AFTER LA it was off to LV – Las Vegas – for Christmas. The week was the blur that I had hoped it would be, but piecing it together afterwards special mentions must go to Frankie's Tiki Room and The Griffin as fantastic drinking dens, Capos Speakeasy as the best place to eat by far and the surprisingly generous poker players at the Mandalay Bay who kindly donated to my holiday fund.
I had big plan to do some interesting, wholesome activities that had been recommended to me – to see the Mob Museum, visit the National Atomic Testing Center, dive in Lake Mead/Hoover Dam, take in a show (Britney Spears has a residency) but, well, I met an old friend from Tokyo and we had a lot of catching up to do...
We did drive out to the Grand Canyon though. It's fun driving for the first 5 minutes but those roads are long, straight and featureless. Cruise control on and nothing to do for 4 hours, the sooner driverless cars come along the better. Of course the Grand Canyon is wonderful, amazing, awe inspiring etc etc – and it really truly is – if I'm ever back I'll be skipping the Skywalk on the West side and would drive a few hours more to another part. Not because I'm scared of walking out over the heights on a glass floor - that was easy, and fun, just I would rather avoid the tacky tourist trap the Hualapai have put in around it. I'm very aware of the apparent contradiction in moaning about tacky tourist traps designed to squeeze every last nickel and dime out of you on a trip to Las Vegas, but this was The Grand Canyon, not Vegas. I resent getting x-rayed and frisked every time I get on a plane never mind these guys with their metal detectors making sure we're not sneaking phones or cameras onto the skywalk so they can ensure that the only photo you'll get on it is an overpriced one from them.
For my money Red Rock Canyon National Park had it nailed as a visitor experience – jaw dropping scenery, a real sense of being in nature, hikes for all abilities, a nice loop road for driving with parking and toilets at all the best photo stops and not a single person trying to rip you off selling run down tourist tat. Nature so big, bold and fantastic does not need a gimmick to entertain, it surely has to be enough on it's own.
As this is a family publication I'm going to leave my Las Vegas experience right there and let your imagination do the rest, but for the last week of my travels I jumped a flight to halfway home. I like to think I'm scared of nothing so flying into the middle of the Bermuda Triangle was not going to put me off hitting the beach, and I quite liked the idea of doing New Year in Hamilton without having to spend it in Hamilton, Scotland.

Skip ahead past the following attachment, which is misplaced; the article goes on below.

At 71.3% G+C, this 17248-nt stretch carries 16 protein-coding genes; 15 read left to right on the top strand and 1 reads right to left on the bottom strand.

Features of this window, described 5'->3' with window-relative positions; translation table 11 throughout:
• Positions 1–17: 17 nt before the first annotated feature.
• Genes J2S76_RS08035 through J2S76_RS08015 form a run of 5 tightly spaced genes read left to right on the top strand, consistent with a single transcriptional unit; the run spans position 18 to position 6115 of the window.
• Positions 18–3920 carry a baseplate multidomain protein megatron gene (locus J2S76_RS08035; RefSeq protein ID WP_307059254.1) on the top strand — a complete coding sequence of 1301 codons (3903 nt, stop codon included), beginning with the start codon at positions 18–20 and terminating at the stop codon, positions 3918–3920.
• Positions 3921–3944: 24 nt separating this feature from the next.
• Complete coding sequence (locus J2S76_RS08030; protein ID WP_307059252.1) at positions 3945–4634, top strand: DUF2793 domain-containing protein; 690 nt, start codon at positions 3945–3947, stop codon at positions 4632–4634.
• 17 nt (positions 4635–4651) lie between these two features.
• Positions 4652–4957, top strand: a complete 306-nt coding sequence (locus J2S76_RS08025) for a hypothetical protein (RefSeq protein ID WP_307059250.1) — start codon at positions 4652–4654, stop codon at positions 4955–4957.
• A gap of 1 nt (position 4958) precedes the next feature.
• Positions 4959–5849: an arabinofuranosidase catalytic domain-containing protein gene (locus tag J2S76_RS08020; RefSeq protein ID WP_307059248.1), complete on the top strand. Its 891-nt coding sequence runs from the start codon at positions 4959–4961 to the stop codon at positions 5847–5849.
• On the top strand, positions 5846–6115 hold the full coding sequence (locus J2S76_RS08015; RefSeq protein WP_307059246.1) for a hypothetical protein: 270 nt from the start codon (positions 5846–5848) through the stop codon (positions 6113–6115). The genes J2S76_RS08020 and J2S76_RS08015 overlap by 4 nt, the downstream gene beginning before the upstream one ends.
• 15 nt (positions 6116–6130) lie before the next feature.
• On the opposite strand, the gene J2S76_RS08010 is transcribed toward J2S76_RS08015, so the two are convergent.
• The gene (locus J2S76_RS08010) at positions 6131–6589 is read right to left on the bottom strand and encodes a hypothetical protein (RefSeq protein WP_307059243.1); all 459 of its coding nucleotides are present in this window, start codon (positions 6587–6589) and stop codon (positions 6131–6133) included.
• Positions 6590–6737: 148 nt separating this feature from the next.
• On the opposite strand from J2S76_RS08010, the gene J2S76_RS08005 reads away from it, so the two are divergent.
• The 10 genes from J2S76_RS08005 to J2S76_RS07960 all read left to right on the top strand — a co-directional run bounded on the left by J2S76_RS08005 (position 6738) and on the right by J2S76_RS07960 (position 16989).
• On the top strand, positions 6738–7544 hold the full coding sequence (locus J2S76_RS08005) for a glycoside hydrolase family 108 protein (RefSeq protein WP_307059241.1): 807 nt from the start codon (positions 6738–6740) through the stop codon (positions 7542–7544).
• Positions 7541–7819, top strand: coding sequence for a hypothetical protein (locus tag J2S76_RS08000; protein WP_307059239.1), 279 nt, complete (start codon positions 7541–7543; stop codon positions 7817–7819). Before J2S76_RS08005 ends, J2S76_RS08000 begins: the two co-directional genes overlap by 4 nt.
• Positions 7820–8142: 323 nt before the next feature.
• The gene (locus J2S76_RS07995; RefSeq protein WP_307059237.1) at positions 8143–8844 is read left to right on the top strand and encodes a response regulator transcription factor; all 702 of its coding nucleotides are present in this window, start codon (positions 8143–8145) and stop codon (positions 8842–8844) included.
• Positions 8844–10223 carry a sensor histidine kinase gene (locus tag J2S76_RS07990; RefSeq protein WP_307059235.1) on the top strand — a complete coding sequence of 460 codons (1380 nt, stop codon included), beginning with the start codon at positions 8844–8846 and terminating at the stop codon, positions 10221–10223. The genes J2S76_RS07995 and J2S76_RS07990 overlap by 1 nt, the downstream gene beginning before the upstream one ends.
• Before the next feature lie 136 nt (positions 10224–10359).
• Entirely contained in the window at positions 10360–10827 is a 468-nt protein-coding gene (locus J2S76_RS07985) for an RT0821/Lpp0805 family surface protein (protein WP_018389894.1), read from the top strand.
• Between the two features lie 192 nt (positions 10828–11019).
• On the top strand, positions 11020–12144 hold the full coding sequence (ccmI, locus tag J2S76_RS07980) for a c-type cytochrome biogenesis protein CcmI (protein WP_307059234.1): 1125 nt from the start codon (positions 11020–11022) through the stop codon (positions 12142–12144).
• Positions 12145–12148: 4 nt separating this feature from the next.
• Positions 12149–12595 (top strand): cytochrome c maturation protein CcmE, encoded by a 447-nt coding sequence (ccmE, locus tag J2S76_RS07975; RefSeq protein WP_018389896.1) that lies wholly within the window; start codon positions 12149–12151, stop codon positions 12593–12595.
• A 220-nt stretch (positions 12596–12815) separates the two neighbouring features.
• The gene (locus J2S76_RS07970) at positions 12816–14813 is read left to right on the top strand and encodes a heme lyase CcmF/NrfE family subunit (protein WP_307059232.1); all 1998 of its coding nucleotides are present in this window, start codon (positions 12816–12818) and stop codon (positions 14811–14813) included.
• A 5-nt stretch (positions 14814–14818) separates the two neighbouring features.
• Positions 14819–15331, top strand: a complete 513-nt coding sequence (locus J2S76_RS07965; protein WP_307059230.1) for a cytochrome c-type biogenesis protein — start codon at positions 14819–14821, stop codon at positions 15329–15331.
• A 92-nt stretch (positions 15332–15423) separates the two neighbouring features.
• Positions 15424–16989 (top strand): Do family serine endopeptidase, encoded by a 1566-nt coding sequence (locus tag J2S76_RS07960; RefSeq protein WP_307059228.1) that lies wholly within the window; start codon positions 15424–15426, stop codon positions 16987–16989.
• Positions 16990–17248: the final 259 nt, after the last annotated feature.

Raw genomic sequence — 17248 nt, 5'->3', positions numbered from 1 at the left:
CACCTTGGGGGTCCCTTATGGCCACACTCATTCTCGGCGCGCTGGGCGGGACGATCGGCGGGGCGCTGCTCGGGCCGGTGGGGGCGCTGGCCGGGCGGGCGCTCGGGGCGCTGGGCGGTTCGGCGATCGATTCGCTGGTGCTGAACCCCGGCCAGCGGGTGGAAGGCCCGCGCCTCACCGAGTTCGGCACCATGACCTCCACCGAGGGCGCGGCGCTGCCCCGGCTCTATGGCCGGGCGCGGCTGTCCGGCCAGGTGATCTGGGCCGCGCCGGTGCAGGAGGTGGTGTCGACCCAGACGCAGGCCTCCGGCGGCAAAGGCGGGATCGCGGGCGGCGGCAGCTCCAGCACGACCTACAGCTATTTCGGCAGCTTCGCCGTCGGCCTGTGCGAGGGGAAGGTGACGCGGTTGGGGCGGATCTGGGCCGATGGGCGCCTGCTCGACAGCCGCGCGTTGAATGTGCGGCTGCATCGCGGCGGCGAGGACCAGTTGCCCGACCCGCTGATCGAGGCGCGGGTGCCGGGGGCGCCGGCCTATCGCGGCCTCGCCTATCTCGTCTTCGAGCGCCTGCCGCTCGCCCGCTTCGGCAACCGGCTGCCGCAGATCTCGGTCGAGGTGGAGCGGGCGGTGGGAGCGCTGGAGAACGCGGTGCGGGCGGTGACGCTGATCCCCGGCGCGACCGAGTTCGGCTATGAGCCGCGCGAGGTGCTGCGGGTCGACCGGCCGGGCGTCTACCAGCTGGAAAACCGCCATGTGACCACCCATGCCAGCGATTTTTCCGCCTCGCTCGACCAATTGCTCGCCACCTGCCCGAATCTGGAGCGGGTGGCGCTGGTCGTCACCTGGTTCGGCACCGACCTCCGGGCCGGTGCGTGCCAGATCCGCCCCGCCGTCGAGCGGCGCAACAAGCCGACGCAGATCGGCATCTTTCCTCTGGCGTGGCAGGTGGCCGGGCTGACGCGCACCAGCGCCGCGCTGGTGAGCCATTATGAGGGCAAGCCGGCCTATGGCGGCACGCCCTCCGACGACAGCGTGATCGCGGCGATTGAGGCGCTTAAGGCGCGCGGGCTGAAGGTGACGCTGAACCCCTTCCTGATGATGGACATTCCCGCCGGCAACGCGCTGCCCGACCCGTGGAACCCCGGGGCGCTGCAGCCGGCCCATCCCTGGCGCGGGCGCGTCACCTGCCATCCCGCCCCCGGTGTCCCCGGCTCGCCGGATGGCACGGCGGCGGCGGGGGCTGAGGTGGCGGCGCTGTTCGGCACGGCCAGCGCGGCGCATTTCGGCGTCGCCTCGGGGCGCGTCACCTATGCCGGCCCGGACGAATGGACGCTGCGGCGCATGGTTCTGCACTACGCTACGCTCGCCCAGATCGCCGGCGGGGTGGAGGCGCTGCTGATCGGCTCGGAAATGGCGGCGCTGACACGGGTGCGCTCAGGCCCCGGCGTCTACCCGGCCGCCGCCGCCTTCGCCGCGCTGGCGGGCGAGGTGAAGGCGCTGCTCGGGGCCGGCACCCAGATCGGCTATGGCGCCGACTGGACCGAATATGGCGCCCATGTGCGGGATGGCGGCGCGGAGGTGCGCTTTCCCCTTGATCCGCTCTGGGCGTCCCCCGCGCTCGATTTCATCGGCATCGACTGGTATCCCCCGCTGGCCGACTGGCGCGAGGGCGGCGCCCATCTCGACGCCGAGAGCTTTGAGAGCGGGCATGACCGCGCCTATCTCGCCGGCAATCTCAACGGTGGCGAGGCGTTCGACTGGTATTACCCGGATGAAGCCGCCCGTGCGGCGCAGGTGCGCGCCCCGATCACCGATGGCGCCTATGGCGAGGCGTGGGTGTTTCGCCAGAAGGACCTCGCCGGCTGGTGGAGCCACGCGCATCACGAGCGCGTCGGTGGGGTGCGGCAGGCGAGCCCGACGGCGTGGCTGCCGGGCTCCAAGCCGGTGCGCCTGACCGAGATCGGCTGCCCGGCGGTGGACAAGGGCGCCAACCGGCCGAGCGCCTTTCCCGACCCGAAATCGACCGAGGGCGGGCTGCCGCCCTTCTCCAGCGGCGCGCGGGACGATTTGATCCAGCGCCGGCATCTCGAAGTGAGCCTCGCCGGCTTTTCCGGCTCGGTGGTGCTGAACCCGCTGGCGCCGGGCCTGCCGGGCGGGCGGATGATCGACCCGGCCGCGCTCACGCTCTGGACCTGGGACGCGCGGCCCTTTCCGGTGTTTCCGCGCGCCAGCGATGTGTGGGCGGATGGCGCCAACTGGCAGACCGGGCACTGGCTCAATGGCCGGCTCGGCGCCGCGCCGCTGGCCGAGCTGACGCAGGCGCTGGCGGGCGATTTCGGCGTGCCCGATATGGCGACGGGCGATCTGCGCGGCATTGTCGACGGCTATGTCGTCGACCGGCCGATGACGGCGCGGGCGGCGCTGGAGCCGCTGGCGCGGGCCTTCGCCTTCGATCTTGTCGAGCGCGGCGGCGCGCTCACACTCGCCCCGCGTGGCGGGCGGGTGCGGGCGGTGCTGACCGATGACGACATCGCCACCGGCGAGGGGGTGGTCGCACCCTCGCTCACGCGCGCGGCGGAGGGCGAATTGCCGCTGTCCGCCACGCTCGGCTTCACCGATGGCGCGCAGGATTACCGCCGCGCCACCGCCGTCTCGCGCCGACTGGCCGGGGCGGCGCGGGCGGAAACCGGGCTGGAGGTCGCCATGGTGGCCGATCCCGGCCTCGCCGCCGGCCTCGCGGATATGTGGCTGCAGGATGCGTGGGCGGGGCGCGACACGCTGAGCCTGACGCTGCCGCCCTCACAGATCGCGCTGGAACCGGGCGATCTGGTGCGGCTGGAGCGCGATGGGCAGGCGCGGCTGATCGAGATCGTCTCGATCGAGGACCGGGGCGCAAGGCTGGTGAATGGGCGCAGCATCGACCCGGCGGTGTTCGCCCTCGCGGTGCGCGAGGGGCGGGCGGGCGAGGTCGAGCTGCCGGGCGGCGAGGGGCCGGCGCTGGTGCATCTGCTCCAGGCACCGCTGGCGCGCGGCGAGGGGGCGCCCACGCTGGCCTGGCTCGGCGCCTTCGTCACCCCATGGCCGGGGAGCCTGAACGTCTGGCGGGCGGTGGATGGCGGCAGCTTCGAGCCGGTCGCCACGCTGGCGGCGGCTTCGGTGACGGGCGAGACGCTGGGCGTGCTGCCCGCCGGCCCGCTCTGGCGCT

Bermuda was much more wholesome and relaxed. It's a surprisingly conservative scene, I imagined a place that Silvio Berlusconi and Michael Douglas enjoyed to holiday in would be much wilder, or maybe I was just getting invited to the wrong parties.
The closest I got to Bunga Bunga was a launch party for a new rum cocktail that Goslings were promoting.They scandalised the island by daring to have burlesque dancers doing a turn; turns out even that is a bit to racy for the good folks of Bermuda. It was noted by the guests that Charles Gosling, who doubles up his rum interests with duties as the Mayor of Hamilton, tactfully chose to be absent from the event... Anyhow, drinks wise the rum swizzle has it's place but I prefer the Dark 'N Stormy.
The beaches were fabulous, the marine life abundant – massive parrot fish and rays obvious without the need to snorkel, never mind get the scuba gear on. I always love swimming in the sea, but swimming in the sea in January whilst the sun is high and hot is especially fantastic. The taxi drivers in Bermuda all rave about Horseshoe Bay as the best beach, and it's certainly the busiest, but you're much better off hiring a scooter and buzzing off with the locals to quieter, smaller, more spectacular beaches off the beaten track.
Rules abound even on tropical islands, I was unsettled waiting for a bus for every bus stop had No Loitering painted on it, with no small print to tell me when waiting for a bus crossed over into loitering... Whilst it felt very far from home some things remained the same. The schools in Bermuda all have that same tacky green flag flying in their grounds that I'm sure stands for something wholesome and worthwhile but just looks cheap.
We spend New Years Eve partying in a grand hotel in Bermuda with an Elton John tribute act facing off a Billy Joel tribute and proving that Hogmany anywhere around the world is pretty similar, ending at stupid o'clock in the morning singing songs with new friends and a hangover in the post... One of the new friends was Mike Bishop, a fixture in Bermuda renowned as a talk show host, magician, hypnotist and pub quiz host extraordinaire. I say extraordinaire as at his pub quiz later in the week my team won on the question who sang the 1984 smash hit 'Young at Heart', clearly favoring his new Scottish drinking buddy...
So LA, Las Vegas and Bermuda were quite an adventure, Bermuda was the easiest to make new friends in, LA the hardest, possibly related to the size of the places respectively. They all served up exactly what I expected though, LA with tons to see and do, Vegas every bit as wild as you can take for a party and Bermuda chilled out, relaxed and beautiful.